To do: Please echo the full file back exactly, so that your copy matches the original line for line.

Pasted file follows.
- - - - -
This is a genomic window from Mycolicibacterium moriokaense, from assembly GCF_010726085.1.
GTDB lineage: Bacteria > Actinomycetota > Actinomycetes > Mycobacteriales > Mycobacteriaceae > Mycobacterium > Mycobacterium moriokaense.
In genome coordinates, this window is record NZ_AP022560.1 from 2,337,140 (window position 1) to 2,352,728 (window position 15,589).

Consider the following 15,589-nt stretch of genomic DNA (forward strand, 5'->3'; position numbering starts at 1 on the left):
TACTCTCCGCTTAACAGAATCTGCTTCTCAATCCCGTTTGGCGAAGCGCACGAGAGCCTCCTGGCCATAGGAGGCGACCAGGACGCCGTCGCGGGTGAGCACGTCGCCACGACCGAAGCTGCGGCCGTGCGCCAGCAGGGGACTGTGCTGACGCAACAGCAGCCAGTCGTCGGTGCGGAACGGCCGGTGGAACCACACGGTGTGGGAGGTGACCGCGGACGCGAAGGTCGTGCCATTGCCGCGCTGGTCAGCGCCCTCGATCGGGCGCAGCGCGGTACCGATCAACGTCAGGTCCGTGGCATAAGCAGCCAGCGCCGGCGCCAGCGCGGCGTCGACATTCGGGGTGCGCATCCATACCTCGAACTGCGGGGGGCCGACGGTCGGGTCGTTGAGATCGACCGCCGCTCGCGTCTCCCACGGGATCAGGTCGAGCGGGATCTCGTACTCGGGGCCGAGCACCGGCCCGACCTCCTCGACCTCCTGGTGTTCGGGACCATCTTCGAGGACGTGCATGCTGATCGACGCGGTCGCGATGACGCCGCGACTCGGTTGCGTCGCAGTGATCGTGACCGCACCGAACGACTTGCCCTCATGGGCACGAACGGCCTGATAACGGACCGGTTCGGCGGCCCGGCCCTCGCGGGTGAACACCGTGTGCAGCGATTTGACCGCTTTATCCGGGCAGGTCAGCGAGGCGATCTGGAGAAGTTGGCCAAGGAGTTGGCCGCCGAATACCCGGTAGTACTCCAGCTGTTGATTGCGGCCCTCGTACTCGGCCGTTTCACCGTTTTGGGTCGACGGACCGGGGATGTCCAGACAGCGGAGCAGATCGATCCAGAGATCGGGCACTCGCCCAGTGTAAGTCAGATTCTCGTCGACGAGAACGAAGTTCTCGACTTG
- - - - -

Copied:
This is a genomic window from Mycolicibacterium moriokaense, from assembly GCF_010726085.1.
GTDB lineage: Bacteria > Actinomycetota > Actinomycetes > Mycobacteriales > Mycobacteriaceae > Mycobacterium > Mycobacterium moriokaense.
In genome coordinates, this window is record NZ_AP022560.1 from 2,337,140 (window position 1) to 2,352,728 (window position 15,589).

Consider the following 15,589-nt stretch of genomic DNA (forward strand, 5'->3'; position numbering starts at 1 on the left):
TACTCTCCGCTTAACAGAATCTGCTTCTCAATCCCGTTTGGCGAAGCGCACGAGAGCCTCCTGGCCATAGGAGGCGACCAGGACGCCGTCGCGGGTGAGCACGTCGCCACGACCGAAGCTGCGGCCGTGCGCCAGCAGGGGACTGTGCTGACGCAACAGCAGCCAGTCGTCGGTGCGGAACGGCCGGTGGAACCACACGGTGTGGGAGGTGACCGCGGACGCGAAGGTCGTGCCATTGCCGCGCTGGTCAGCGCCCTCGATCGGGCGCAGCGCGGTACCGATCAACGTCAGGTCCGTGGCATAAGCAGCCAGCGCCGGCGCCAGCGCGGCGTCGACATTCGGGGTGCGCATCCATACCTCGAACTGCGGGGGGCCGACGGTCGGGTCGTTGAGATCGACCGCCGCTCGCGTCTCCCACGGGATCAGGTCGAGCGGGATCTCGTACTCGGGGCCGAGCACCGGCCCGACCTCCTCGACCTCCTGGTGTTCGGGACCATCTTCGAGGACGTGCATGCTGATCGACGCGGTCGCGATGACGCCGCGACTCGGTTGCGTCGCAGTGATCGTGACCGCACCGAACGACTTGCCCTCATGGGCACGAACGGCCTGATAACGGACCGGTTCGGCGGCCCGGCCCTCGCGGGTGAACACCGTGTGCAGCGATTTGACCGCTTTATCCGGGCAGGTCAGCGAGGCGATCTGGAGAAGTTGGCCAAGGAGTTGGCCGCCGAATACCCGGTAGTACTCCAGCTGTTGATTGCGGCCCTCGTACTCGGCCGTTTCACCGTTTTGGGTCGACGGACCGGGGATGTCCAGACAGCGGAGCAGATCGATCCAGAGATCGGGCACTCGCCCAGTGTAAGTCAGATTCTCGTCGACGAGAACGAAGTTCTCGACTTG